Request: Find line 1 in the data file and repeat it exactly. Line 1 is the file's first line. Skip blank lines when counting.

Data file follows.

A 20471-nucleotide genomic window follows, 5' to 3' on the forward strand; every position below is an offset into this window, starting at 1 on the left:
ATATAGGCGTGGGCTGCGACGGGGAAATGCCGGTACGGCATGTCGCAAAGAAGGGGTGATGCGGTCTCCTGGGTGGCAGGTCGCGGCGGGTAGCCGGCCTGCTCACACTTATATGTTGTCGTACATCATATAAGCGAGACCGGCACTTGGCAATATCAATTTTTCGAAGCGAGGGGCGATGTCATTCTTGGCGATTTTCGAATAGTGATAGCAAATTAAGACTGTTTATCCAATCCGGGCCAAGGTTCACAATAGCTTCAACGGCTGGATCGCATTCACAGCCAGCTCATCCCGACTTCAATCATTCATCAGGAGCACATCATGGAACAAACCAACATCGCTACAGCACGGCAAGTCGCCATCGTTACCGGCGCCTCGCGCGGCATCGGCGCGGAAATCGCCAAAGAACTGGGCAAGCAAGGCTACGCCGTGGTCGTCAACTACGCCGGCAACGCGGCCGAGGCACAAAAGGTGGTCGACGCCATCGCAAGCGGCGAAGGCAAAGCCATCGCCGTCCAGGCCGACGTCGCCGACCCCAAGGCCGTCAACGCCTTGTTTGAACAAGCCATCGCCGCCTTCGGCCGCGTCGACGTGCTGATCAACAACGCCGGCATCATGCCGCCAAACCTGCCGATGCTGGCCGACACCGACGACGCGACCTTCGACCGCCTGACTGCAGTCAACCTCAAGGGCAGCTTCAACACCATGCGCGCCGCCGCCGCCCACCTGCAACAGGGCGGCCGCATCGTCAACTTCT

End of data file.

A 20471-nucleotide genomic window follows, 5' to 3' on the forward strand; every position below is an offset into this window, starting at 1 on the left: